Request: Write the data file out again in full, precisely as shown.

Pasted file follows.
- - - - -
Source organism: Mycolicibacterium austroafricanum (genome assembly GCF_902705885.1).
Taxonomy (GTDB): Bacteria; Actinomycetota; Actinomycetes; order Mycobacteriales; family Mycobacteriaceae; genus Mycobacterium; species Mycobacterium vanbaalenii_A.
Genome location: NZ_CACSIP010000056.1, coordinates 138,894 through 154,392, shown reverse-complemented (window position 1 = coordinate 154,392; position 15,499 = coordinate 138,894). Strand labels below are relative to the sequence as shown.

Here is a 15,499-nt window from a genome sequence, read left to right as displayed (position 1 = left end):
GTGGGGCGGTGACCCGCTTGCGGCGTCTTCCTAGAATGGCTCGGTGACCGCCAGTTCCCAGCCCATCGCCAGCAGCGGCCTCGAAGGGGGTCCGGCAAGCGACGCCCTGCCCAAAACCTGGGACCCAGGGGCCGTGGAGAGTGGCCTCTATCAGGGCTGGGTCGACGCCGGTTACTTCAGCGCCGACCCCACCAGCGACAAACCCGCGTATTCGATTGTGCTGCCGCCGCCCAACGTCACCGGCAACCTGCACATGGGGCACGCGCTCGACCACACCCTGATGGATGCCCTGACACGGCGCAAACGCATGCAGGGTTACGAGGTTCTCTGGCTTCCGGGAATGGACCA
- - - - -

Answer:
Source organism: Mycolicibacterium austroafricanum (genome assembly GCF_902705885.1).
Taxonomy (GTDB): Bacteria; Actinomycetota; Actinomycetes; order Mycobacteriales; family Mycobacteriaceae; genus Mycobacterium; species Mycobacterium vanbaalenii_A.
Genome location: NZ_CACSIP010000056.1, coordinates 138,894 through 154,392, shown reverse-complemented (window position 1 = coordinate 154,392; position 15,499 = coordinate 138,894). Strand labels below are relative to the sequence as shown.

Here is a 15,499-nt window from a genome sequence, read left to right as displayed (position 1 = left end):
GTGGGGCGGTGACCCGCTTGCGGCGTCTTCCTAGAATGGCTCGGTGACCGCCAGTTCCCAGCCCATCGCCAGCAGCGGCCTCGAAGGGGGTCCGGCAAGCGACGCCCTGCCCAAAACCTGGGACCCAGGGGCCGTGGAGAGTGGCCTCTATCAGGGCTGGGTCGACGCCGGTTACTTCAGCGCCGACCCCACCAGCGACAAACCCGCGTATTCGATTGTGCTGCCGCCGCCCAACGTCACCGGCAACCTGCACATGGGGCACGCGCTCGACCACACCCTGATGGATGCCCTGACACGGCGCAAACGCATGCAGGGTTACGAGGTTCTCTGGCTTCCGGGAATGGACCA